As we know, there is no magic pill, to cure all ailments. However, with modeling, and repeated readings, students can significantly increase fluency. In fact, primary teachers use this daily. Adolescent learners will quickly turn us off though, if we try to read as a class every day. This just wouldn’t be “cool.” This is where singing plays an important role in the language arts classroom. Singing their favorite new hit is most definitely “cool.”
The available evidence provides reliable, scientific evidence of the positive impact of repeated readings on a variety of reading tasks and outcome measures. These studies also indicate that engaging children in repeated readings of a text is particularly effective in fostering more fluent reading in children who are struggling to develop proficient reading strategies.

What better way for repeated reading than through singing?

Thursday, November 6, 2014

What Happened in the Book Last Night?

Here is an example written by Trinity T. in about 15 minutes.

Gecko had stolen a car from a lady. He was trying to find his brother Reuben but couldn't find him on foot. He was under age to be driving. He was only 13! The lady called the cops and he had cops after him in a few moments of driving. He was going about 80 mph down the highway trying to find his brother. He finally found his brother running out of the door at a game store with a bunch of games. Gecko figured his brother was stealing the games. Reuben spotted Gecko and ran to the back door. He hopped in with all of the games in his hands.

The cops started to catch up with him and soon were on their tail. Up ahead was an old lady pushing a stroller with a baby in it. Gecko swerved the car and the car started to spin. Gecko slammed on the brakes and the car stopped. Gecko noticed that he had missed the old lady. He sighed in relief. The cops were long gone. No where to be seen. So he headed back to the house. Gecko started to think that his life needs to change.

This is from the Gordon Korman book, The Juvie Three.


Is Study Island Making You Crazy?

Jacob came to school this morning and he was really upset. He did his best on Study Island trying question after question after question and his score was still really low. He spent a lot of his evening last night trying to improve his grade. I appreciate his effort very much, but there are a couple of things he needs to know.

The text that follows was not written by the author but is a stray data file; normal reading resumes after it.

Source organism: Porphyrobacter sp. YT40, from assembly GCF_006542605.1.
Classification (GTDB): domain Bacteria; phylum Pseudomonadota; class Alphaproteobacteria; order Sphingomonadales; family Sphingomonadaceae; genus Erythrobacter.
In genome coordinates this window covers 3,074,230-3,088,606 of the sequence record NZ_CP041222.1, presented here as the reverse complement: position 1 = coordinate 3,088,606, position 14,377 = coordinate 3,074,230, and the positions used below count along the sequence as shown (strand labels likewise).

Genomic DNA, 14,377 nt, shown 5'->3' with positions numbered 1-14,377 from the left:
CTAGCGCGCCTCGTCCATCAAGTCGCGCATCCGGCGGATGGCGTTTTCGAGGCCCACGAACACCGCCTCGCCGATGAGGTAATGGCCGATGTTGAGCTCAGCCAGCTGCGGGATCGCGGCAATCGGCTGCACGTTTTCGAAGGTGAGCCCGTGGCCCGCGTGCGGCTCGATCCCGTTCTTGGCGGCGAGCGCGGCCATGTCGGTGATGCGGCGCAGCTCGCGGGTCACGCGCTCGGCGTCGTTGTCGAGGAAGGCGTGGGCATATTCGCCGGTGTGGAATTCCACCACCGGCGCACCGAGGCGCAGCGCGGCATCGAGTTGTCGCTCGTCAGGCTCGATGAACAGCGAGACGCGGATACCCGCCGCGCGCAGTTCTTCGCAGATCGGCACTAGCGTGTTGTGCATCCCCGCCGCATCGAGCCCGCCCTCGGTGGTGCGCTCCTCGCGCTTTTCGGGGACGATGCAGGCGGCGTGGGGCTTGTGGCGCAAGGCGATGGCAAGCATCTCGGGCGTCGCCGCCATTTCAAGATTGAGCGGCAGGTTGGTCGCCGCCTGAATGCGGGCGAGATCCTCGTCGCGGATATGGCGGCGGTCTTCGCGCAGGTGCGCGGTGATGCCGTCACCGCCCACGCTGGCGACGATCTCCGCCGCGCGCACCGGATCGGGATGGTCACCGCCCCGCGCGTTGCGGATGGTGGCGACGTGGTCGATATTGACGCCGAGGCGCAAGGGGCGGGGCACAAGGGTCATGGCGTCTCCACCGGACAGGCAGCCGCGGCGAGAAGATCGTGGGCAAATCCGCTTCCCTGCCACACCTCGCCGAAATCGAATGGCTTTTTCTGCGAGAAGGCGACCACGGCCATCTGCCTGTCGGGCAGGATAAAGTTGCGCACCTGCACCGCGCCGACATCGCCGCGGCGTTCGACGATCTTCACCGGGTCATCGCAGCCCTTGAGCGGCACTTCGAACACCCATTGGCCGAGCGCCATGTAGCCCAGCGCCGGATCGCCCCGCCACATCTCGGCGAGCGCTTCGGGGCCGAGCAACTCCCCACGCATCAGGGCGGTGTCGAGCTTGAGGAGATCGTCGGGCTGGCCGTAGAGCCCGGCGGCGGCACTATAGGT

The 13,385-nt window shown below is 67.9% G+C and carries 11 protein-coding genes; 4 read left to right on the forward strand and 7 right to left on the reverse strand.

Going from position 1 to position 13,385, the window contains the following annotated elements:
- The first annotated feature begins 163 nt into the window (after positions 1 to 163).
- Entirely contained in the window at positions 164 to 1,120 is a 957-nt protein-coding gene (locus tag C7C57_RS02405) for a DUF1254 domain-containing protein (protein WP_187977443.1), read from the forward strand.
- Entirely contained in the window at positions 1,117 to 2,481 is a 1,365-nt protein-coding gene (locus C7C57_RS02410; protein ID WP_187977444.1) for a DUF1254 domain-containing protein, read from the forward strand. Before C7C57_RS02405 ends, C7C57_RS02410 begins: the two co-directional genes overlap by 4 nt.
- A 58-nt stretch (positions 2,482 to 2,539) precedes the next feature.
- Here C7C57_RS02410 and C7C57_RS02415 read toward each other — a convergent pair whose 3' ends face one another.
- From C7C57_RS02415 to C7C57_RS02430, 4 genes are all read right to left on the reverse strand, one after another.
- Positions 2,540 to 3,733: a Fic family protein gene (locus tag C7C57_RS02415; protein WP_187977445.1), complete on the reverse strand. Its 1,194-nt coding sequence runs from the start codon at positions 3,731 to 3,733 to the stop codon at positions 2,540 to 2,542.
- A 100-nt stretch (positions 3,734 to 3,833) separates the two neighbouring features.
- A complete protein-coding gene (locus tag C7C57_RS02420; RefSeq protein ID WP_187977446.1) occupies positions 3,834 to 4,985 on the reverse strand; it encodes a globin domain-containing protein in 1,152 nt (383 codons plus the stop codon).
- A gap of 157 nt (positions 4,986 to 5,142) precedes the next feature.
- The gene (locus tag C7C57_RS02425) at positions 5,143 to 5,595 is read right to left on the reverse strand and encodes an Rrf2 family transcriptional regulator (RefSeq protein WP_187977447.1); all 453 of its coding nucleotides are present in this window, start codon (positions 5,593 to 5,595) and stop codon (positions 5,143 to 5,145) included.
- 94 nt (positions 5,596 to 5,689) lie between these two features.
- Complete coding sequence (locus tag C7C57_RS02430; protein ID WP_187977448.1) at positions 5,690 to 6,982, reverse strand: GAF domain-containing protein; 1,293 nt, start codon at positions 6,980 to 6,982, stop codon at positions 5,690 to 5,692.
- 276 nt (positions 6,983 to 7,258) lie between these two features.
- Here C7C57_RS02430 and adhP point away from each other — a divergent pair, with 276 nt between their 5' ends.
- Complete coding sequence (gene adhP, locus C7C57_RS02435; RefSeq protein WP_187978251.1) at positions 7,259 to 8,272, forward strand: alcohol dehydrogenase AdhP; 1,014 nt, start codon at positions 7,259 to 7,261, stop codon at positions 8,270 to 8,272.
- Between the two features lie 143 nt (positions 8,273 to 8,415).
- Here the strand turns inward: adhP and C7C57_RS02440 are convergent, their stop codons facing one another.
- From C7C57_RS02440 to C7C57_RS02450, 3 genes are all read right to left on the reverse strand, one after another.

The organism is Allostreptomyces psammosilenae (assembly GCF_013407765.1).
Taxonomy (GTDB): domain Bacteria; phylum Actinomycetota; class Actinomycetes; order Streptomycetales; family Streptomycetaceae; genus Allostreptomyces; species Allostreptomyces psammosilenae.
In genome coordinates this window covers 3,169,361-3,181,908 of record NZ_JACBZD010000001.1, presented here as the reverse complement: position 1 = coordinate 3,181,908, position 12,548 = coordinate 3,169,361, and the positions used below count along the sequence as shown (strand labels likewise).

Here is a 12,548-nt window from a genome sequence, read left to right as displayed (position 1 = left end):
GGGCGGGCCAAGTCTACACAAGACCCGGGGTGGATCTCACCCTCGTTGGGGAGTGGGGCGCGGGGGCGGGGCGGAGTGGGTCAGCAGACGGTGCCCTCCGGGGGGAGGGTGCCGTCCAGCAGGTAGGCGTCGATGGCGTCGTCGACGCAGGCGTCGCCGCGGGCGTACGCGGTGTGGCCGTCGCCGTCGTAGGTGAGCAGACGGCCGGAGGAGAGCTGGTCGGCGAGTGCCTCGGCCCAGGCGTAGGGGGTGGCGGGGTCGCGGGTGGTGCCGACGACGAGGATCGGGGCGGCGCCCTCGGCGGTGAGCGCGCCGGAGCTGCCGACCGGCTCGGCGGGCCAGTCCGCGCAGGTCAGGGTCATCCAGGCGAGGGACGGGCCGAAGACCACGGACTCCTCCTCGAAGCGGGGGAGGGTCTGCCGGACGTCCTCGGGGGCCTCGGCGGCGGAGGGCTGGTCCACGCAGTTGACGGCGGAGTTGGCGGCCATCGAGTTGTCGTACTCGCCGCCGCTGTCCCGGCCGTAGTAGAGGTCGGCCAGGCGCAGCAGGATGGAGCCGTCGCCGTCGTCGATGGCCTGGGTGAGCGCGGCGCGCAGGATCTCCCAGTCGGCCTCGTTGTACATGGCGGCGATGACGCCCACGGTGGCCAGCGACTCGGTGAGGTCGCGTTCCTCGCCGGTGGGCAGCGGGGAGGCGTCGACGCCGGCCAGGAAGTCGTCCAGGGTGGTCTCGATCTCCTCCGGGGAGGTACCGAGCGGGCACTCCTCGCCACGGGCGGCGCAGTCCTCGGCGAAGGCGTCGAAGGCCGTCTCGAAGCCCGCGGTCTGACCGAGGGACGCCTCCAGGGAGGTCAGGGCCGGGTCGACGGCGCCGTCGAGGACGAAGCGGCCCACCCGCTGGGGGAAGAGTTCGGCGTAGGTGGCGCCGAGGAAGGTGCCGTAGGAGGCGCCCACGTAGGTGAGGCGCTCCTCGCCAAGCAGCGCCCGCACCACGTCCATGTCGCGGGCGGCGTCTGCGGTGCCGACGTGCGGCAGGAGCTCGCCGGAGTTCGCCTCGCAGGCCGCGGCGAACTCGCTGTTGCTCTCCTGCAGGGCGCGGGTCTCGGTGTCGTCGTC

1.  Doing extra work always pays off. Even if it doesn't help his grade it will make him smarter and make success more likely down the road.

2.  Students are only required to do 20 questions. They can do more to improve their grade, but they should never do more than 40 - 50 questions.

3.  Study Island is a challenging program and I don't expect students to get A's all the time. All I ask is their best effort. 

4.  The grading scale is curved for a reason. Getting high grades every time is extremely difficult.

5.  There are a lot of grades in language arts each grading period. One or two low scores will not ruin a grade. Just keep working hard and your grade will show it.

6.  I appreciate the hard work Jacob put forth last night. Even if his grade doesn't improve, he earned my respect for his positive attitude and that is worth a lot more than any 10 point assignment.

Image from http://www.theguardian.com/

Thursday, October 30, 2014

Could This Be You?

He came to me extremely upset. It was almost time to turn in his assignment and he had really messed up. He figured it out, but it was too late. He didn't have enough time to make it right and he was tore up.

He said, "Mr. McGuire, I don't know what to do. I think I did this all wrong." He was shaking and distraught. He so wanted to do well and he knew what he had done wasn't good enough.

We talked over the assignment, I showed him an example (See the post below), and then he asked if he had to turn it in right then. He chose to stay in from recess and work on his post during study table. Great job J.C. You got an A!

The big question that anyone seeking success should ask is, "could this be you?" Do you have the drive and determination to do your best? Will you make the extra effort to be a winner? Could this blog post be about you?

Wednesday, October 29, 2014

Main Character Comparison

Here is an example from Emma M. that earned an A.

I'm like Sophie because she is curious. When her mom came to see her in the summer, Sophie would always asked, "What do you do on Skin Island," and,"Why can't I come and see you?" But her mom would never tell her. Sophie got more curious every time. And she even asked her dad what her mom did. But even with many times Sophie begged, he wouldn't tell her. I am curious like her too. One day when I was watching a really good show called Pretty Little Liars, (it's a mystery). I was trying to figure out who A was, but I got so curious that I couldn't take it anymore so I Googled it and was shocked by the answer. The weird thing was that the original A wasn't the person that showed up.